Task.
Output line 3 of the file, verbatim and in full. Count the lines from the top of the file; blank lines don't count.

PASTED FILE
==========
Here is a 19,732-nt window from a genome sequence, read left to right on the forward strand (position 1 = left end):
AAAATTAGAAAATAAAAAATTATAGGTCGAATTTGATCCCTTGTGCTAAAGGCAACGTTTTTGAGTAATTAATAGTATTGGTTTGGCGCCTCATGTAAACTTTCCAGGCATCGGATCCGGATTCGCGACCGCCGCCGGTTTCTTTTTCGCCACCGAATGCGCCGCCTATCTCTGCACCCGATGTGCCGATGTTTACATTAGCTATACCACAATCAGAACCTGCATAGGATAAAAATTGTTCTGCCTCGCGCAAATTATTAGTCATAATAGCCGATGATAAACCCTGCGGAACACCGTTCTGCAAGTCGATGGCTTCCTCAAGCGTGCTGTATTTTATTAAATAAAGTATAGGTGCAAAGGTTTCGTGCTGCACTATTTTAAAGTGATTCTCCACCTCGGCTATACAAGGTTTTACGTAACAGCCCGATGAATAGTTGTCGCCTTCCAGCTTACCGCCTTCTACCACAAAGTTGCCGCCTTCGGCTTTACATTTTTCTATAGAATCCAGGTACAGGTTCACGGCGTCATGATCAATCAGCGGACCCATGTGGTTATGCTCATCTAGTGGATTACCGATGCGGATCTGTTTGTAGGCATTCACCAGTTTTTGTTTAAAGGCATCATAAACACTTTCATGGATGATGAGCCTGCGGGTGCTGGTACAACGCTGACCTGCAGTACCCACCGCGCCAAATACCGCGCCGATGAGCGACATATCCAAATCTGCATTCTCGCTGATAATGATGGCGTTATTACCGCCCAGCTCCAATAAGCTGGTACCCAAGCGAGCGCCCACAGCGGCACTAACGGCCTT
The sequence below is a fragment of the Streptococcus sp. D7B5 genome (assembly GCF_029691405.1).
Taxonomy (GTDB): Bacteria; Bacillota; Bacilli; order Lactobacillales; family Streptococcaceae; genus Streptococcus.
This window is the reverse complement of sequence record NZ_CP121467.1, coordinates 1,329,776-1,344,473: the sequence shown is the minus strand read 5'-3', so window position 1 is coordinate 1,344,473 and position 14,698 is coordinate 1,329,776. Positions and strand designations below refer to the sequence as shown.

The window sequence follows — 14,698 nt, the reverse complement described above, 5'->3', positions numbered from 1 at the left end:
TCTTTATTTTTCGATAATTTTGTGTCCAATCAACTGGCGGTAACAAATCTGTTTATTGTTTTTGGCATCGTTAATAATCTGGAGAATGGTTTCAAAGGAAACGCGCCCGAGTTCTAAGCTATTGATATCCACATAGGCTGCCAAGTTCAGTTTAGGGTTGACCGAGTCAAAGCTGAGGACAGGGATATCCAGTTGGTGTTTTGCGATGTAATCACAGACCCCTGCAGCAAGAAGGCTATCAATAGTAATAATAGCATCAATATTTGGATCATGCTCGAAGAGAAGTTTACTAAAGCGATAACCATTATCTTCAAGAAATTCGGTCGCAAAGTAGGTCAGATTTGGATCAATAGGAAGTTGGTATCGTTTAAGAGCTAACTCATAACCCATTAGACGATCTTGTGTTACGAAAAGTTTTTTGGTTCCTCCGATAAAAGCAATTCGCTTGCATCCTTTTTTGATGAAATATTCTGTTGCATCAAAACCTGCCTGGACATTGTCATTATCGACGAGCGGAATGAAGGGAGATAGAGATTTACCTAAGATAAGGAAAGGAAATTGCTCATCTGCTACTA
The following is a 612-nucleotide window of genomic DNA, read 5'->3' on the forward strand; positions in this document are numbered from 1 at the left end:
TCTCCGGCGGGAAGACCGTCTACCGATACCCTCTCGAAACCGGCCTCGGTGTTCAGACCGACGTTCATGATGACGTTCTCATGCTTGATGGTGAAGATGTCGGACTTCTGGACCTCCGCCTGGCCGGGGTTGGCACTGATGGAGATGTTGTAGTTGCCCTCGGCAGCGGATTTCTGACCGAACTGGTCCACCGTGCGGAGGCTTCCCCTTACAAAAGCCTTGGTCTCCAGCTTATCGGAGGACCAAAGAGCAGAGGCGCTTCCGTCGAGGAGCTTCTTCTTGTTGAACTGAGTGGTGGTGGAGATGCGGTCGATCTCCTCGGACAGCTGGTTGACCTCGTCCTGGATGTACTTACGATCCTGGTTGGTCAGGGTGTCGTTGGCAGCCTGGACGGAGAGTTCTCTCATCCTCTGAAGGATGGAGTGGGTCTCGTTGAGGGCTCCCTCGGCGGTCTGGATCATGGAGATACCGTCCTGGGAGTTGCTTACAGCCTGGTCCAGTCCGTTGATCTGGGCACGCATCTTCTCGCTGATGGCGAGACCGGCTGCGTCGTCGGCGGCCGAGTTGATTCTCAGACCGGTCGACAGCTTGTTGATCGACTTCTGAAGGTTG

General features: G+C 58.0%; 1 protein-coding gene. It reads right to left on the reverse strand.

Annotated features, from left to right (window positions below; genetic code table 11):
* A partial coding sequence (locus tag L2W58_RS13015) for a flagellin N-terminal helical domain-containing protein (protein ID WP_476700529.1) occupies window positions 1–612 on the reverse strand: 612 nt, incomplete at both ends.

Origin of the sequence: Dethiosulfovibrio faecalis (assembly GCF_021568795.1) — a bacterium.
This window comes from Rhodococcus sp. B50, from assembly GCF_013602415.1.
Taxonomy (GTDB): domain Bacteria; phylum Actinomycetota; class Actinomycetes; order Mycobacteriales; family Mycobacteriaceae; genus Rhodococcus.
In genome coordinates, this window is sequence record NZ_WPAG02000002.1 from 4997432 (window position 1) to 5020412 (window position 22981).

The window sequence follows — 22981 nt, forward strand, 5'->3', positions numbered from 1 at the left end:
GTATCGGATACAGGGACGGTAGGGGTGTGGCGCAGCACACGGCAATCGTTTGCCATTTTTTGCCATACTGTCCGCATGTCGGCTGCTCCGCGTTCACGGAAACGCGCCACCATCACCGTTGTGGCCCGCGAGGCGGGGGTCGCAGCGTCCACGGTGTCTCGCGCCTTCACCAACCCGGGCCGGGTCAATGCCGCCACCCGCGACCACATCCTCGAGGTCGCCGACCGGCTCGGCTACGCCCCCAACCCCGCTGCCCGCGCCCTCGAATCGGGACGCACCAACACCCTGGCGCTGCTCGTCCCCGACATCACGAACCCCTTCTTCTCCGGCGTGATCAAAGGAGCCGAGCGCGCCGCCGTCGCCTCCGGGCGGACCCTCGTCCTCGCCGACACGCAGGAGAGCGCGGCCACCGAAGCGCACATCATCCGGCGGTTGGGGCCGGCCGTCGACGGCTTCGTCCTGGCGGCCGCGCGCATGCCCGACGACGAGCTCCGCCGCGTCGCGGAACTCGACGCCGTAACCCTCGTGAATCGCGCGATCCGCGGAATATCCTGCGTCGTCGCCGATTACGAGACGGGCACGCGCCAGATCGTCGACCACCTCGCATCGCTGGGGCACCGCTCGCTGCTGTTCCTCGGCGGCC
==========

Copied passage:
The sequence below is a fragment of the Streptococcus sp. D7B5 genome (assembly GCF_029691405.1).